"…[W]e spoke… about the necessity, when the collision between your terms and life’s terms occurs, of saying yes to life. That’s the descent. The difference between a boy and a man is that a boy imagines there is some way to get through life safely, and a man knows he’s got to pay his dues. In this country, the entire nation has always assumed that I would pay their dues for them. What it means to be a Negro in this country is that you represent, you are the receptacle of and the vehicle of, all the pain, disaster, sorrow which white Americans think they can escape. This is what is really meant by keeping a Negro in his place. It is why white people, until today, are still astounded and offended if, by some miscalculation, they are forced to suspect that you are not happy where they have placed you… People finally say to you, in an attempt to dismiss social reality, “But you’re so bitter!’ Well, I may or may not be bitter, but if I were, I would have good reasons for it: chief among them that American blindness, or cowardice, which allows us to pretend that life presents no reasons, to say nothing of opportunities, for being bitter."
is like screaming
compliments at the
brightest star and
never having the
sound echo back;
my throat is sore
with want and my
ears are strained
from the silence."
anne, and all the reasons I’m not good enough make up the sky between us. (via anneisrestless)
He learned forward, so their foreheads were nearly touching.
"I like being with you. I would like to go on being with you. I almost put that aside myself in fear of a possible tomorrow, but if these days teach us anything it’s that all we can do in preparation for tomorrow is nothing. So let’s talk about today."
She smiled. Optimism. That was Sajjad’s gift. She opened her mouth and breathed it in.
"Can I ask, have you ever kissed a woman?"
- Burnt Shadows by Kamila Shamsie p. 116
Books fill my soul with so many feels <3
Baldwin & Lorde on the American Dream in Essence (1984)
|James Baldwin:||Du Bois believed in the American dream. So did Martin. So did Malcolm. So do I. So do you. That's why we're sitting here.
|Audre Lorde:||I don't, honey. I'm sorry, I just can't let that go past. Deep, deep, deep down I know that dream was never mine. And I wept and I cried and I fought and I stormed, but I just knew it. I was Black. I was female. And I was out—out—by any construct wherever the power lay. So if I had to claw myself insane, if I lived I was going to have to do it alone. Nobody was dreaming about me. Nobody was even studying me except as something to wipe out.
|Baldwin, James, and Audre Lorde. "A Conversation Between James Baldwin and Audre Lorde." Essence Dec. 1984. Print. 72-73.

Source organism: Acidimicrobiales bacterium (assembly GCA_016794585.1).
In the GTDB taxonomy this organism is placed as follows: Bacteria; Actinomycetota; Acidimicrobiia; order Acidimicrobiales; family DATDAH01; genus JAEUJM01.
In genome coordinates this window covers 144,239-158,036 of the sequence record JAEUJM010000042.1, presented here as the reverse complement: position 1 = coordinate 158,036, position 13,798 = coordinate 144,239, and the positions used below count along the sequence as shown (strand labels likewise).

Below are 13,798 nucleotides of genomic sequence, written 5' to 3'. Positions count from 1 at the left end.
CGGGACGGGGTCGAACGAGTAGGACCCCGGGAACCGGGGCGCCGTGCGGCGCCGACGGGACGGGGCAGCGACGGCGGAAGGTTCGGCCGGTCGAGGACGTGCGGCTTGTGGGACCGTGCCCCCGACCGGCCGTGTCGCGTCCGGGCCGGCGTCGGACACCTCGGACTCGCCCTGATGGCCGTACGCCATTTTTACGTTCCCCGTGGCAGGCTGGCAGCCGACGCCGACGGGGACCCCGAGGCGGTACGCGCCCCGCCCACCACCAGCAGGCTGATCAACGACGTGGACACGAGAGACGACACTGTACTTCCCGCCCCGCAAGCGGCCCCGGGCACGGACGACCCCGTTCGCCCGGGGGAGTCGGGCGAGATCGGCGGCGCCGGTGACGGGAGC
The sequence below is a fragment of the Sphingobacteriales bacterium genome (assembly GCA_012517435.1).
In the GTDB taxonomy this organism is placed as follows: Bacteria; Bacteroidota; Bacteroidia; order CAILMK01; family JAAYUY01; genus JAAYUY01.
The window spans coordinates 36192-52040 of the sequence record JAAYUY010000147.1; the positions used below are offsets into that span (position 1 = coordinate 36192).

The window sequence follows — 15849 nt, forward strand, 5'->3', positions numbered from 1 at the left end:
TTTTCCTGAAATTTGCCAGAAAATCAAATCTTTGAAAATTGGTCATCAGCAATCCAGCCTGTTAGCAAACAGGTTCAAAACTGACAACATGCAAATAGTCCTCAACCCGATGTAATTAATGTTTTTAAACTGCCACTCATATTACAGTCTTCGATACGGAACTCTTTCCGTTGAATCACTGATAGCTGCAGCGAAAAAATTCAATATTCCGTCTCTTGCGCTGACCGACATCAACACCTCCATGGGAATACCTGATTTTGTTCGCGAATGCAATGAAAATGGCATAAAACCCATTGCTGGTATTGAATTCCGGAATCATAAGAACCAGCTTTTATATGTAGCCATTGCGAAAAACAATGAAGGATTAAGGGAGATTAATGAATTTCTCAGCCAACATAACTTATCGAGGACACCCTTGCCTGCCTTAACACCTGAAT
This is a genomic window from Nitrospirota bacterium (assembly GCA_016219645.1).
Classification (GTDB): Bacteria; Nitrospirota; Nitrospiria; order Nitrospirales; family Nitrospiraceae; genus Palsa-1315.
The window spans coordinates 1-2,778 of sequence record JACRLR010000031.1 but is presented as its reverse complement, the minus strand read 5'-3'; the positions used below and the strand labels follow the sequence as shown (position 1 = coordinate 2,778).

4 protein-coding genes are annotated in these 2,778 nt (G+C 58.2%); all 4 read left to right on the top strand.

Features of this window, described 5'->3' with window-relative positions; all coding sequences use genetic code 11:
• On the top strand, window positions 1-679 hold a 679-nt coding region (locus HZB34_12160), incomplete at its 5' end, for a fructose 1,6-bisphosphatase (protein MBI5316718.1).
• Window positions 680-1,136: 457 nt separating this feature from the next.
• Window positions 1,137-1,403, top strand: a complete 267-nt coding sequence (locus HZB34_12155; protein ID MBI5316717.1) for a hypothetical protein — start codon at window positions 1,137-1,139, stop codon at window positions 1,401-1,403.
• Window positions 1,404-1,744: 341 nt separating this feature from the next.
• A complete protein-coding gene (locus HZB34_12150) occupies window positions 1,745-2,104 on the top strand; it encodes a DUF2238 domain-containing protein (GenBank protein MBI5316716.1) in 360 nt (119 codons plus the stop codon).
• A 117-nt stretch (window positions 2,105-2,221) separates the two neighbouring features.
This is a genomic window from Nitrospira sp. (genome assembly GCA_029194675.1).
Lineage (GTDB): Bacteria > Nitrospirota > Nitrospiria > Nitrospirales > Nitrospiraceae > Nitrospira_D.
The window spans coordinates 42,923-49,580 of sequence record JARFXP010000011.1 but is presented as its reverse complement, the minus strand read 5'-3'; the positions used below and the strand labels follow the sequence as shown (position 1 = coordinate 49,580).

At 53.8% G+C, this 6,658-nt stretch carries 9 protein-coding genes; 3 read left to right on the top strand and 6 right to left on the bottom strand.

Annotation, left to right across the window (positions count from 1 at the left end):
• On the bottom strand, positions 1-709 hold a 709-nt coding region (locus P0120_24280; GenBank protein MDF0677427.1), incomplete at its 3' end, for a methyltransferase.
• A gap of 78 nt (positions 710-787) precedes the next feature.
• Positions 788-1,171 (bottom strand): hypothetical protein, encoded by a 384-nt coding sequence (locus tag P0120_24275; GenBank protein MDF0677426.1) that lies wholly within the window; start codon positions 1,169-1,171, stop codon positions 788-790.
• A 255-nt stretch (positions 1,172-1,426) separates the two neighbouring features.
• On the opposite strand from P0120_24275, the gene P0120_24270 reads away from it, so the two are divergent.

"how far have you walked for men who’ve never held your feet in their laps?
how often have you bartered with bone, only to sell yourself short?
why do you find the unavailable so alluring?
where did it begin? what went wrong? and who made you feel so worthless?
if they wanted you, wouldn’t they have chosen you?
all this time, you were begging for love silently, thinking they couldn’t hear you, but they smelt it on you, you must have known that they could taste the desperate on your skin?
and what about the others that would do anything for you, why did you make them love you until you could not stand it?
how are you both of these women, both flighty and needful?
where did you learn this, to want what does not want you?
where did you learn this, to leave those that want to stay?"
Warsan Shire (via https://www.facebook.com/loveisarevolutionaryact2012/posts/574082286010233)
"But when Neve Harp said that she was going back to the beginning of things and wanted to talk about how the town of Pluto came to be and why it was inside the original reservation boundaries, even though hardly any Indians lived in Pluto, well, both of the old men’s faces became like Mama’s - quiet, with an elaborate reserve, and something else that has stuck in my heart ever since. I saw that the loss of their land was lodged inside of them forever. This loss would enter me, too. Over time, I came to know that the sorrow was a thing that each of them covered up according to their character - my old uncle through his passionate discipline, my mother through strict kindness and cleanly order. As for my grandfather, he used the patient art of ridicule."
Louise Erdrich, The Plague of Doves (p. 84)
"When people fight you to shut you up about a topic like race—and sexism, it means that you have stumbled upon the cultural silence that must be patrolled in order to maintain hegemony."
Wild Geese by Mary Oliver
You do not have to be good.
You do not have to walk on your knees
for a hundred miles through the desert repenting.
You only have to let the soft animal of your body
love what it loves.
Tell me about despair, yours, and I will tell you mine.
Meanwhile the world goes on.
Meanwhile the sun and the clear pebbles of the rain
are moving across the landscapes,
over the prairies and the deep trees,
the mountains and the rivers.
Meanwhile the wild geese, high in the clean blue air,
are heading home again.
Whoever you are, no matter how lonely,
the world offers itself to your imagination,
calls to you like the wild geese, harsh and exciting-
over and over announcing your place
In the family of things.
Thanks for the discussion regarding the whole white-washing history situation earlier. I saw your post on brown tolkienites and the lack of poc elves so I doodled this for you :) Sorry the colouring’s a bit rubbish, I lost most of my pencils when I moved :o
i’M SURE IT’S BEAUTIFUL I JUST CAN’T SEE THRU MY TEARS T-T
HOW DOES ONE NOT REBLOG THIS KIND OF EXCELLENCE